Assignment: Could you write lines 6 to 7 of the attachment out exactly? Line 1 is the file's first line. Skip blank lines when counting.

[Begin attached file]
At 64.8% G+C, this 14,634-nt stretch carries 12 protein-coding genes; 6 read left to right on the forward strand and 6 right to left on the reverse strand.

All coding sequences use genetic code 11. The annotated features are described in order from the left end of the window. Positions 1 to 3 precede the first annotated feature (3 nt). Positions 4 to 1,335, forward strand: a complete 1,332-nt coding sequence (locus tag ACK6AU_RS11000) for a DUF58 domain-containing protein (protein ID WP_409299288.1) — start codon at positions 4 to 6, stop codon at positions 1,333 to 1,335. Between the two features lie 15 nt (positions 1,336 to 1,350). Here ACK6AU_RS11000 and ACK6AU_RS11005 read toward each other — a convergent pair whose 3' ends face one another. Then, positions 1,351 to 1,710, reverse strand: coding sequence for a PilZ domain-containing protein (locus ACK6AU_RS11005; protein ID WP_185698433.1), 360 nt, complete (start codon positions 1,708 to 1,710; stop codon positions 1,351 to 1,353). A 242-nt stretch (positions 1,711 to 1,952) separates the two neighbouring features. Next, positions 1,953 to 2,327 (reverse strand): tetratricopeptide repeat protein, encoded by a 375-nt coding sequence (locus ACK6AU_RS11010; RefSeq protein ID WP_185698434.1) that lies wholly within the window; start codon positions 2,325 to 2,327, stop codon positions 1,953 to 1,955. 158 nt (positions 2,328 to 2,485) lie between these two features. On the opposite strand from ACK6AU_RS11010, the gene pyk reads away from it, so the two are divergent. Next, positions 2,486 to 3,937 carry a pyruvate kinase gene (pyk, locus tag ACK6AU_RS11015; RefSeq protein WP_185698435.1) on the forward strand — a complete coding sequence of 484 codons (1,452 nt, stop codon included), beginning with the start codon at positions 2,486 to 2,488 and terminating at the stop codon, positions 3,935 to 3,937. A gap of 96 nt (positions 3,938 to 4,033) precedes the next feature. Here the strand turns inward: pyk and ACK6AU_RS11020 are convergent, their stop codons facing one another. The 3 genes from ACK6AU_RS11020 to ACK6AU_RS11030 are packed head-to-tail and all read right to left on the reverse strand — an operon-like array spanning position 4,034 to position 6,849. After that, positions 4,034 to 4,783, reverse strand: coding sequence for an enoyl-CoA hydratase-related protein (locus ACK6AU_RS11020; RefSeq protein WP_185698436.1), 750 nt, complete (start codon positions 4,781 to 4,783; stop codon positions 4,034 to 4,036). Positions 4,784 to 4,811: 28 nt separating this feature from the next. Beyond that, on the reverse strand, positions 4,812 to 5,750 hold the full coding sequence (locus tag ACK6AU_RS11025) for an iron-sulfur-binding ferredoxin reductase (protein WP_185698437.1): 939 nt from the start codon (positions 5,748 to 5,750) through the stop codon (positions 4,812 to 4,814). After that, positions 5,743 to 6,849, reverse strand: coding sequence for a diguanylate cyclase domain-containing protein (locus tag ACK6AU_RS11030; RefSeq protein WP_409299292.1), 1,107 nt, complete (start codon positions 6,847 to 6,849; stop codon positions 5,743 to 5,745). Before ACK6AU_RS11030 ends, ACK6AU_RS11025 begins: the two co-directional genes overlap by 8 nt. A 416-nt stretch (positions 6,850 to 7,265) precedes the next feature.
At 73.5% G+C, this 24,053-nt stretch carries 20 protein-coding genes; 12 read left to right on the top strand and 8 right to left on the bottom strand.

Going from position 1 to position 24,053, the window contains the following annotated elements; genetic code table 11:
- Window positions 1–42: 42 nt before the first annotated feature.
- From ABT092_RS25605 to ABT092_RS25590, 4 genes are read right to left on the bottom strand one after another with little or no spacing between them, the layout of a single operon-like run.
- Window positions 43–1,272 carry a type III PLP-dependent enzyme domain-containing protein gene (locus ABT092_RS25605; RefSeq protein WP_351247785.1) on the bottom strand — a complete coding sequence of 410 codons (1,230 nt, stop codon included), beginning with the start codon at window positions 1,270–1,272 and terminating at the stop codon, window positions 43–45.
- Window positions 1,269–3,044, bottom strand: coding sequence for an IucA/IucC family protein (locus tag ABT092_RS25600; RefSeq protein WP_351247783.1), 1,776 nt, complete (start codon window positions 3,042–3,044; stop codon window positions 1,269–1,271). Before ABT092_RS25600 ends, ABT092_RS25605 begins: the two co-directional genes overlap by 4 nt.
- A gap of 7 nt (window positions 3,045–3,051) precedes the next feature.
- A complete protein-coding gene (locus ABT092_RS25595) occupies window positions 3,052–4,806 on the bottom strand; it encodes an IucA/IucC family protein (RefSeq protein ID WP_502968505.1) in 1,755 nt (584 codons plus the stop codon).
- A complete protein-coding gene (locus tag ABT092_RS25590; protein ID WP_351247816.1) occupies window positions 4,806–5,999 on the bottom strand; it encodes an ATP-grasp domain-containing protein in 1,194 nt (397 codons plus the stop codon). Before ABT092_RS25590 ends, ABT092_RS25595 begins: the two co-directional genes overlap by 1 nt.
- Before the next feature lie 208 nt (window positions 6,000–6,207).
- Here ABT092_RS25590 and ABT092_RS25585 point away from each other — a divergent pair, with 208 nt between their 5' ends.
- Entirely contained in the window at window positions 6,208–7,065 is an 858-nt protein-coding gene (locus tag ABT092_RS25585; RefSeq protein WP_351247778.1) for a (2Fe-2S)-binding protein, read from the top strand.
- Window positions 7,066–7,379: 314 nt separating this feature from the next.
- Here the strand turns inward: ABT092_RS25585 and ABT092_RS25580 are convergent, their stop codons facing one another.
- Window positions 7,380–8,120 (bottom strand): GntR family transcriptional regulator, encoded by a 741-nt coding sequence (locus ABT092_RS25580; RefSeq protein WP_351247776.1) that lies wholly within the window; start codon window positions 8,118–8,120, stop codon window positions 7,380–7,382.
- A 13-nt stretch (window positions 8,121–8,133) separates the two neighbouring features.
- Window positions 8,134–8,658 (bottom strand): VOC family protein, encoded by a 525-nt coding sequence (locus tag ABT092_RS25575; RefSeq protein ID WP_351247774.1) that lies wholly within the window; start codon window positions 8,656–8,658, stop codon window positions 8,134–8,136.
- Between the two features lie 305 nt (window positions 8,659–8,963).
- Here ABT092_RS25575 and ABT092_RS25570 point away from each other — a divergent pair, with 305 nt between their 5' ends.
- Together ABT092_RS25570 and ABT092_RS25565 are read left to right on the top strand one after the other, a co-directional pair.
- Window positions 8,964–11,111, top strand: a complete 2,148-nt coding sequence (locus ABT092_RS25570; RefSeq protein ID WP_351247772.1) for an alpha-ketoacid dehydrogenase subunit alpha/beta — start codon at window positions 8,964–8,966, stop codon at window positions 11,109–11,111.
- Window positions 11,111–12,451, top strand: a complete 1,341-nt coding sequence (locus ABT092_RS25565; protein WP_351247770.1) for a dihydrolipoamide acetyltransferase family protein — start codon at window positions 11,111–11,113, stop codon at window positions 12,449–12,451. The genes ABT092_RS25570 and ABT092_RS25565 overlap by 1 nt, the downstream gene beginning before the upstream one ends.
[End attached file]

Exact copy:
- From ABT092_RS25605 to ABT092_RS25590, 4 genes are read right to left on the bottom strand one after another with little or no spacing between them, the layout of a single operon-like run.
- Window positions 43–1,272 carry a type III PLP-dependent enzyme domain-containing protein gene (locus ABT092_RS25605; RefSeq protein WP_351247785.1) on the bottom strand — a complete coding sequence of 410 codons (1,230 nt, stop codon included), beginning with the start codon at window positions 1,270–1,272 and terminating at the stop codon, window positions 43–45.